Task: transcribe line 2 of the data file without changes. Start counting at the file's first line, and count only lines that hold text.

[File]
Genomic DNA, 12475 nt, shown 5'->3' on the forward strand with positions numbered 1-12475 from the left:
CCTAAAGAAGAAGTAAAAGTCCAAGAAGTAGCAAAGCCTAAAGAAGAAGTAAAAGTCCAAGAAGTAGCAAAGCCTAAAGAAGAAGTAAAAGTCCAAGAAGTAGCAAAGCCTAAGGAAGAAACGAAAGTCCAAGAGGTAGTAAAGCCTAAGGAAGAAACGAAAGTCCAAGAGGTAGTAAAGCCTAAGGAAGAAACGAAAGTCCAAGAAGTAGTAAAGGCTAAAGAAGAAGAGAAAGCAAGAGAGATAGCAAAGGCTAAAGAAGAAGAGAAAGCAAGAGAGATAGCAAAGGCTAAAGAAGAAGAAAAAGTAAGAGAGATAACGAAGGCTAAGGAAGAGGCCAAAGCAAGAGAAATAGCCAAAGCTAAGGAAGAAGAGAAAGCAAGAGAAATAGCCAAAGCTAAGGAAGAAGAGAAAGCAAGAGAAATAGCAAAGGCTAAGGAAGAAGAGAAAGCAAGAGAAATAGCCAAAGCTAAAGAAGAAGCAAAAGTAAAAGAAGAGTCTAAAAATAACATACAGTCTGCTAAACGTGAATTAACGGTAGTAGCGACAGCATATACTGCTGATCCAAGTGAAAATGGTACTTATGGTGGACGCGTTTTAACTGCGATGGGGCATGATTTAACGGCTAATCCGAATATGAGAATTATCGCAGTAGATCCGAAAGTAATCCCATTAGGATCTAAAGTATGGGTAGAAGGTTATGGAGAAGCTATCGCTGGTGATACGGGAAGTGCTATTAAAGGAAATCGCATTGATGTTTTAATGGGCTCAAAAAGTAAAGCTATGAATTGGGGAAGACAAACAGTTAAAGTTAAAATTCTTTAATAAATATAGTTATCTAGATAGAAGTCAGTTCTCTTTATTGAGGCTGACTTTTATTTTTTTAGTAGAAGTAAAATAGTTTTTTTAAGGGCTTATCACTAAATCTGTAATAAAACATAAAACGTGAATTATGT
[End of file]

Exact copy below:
CCTAAAGAAGAAGTAAAAGTCCAAGAAGTAGCAAAGCCTAAAGAAGAAGTAAAAGTCCAAGAAGTAGCAAAGCCTAAAGAAGAAGTAAAAGTCCAAGAAGTAGCAAAGCCTAAGGAAGAAACGAAAGTCCAAGAGGTAGTAAAGCCTAAGGAAGAAACGAAAGTCCAAGAGGTAGTAAAGCCTAAGGAAGAAACGAAAGTCCAAGAAGTAGTAAAGGCTAAAGAAGAAGAGAAAGCAAGAGAGATAGCAAAGGCTAAAGAAGAAGAGAAAGCAAGAGAGATAGCAAAGGCTAAAGAAGAAGAAAAAGTAAGAGAGATAACGAAGGCTAAGGAAGAGGCCAAAGCAAGAGAAATAGCCAAAGCTAAGGAAGAAGAGAAAGCAAGAGAAATAGCCAAAGCTAAGGAAGAAGAGAAAGCAAGAGAAATAGCAAAGGCTAAGGAAGAAGAGAAAGCAAGAGAAATAGCCAAAGCTAAAGAAGAAGCAAAAGTAAAAGAAGAGTCTAAAAATAACATACAGTCTGCTAAACGTGAATTAACGGTAGTAGCGACAGCATATACTGCTGATCCAAGTGAAAATGGTACTTATGGTGGACGCGTTTTAACTGCGATGGGGCATGATTTAACGGCTAATCCGAATATGAGAATTATCGCAGTAGATCCGAAAGTAATCCCATTAGGATCTAAAGTATGGGTAGAAGGTTATGGAGAAGCTATCGCTGGTGATACGGGAAGTGCTATTAAAGGAAATCGCATTGATGTTTTAATGGGCTCAAAAAGTAAAGCTATGAATTGGGGAAGACAAACAGTTAAAGTTAAAATTCTTTAATAAATATAGTTATCTAGATAGAAGTCAGTTCTCTTTATTGAGGCTGACTTTTATTTTTTTAGTAGAAGTAAAATAGTTTTTTTAAGGGCTTATCACTAAATCTGTAATAAAACATAAAACGTGAATTATGT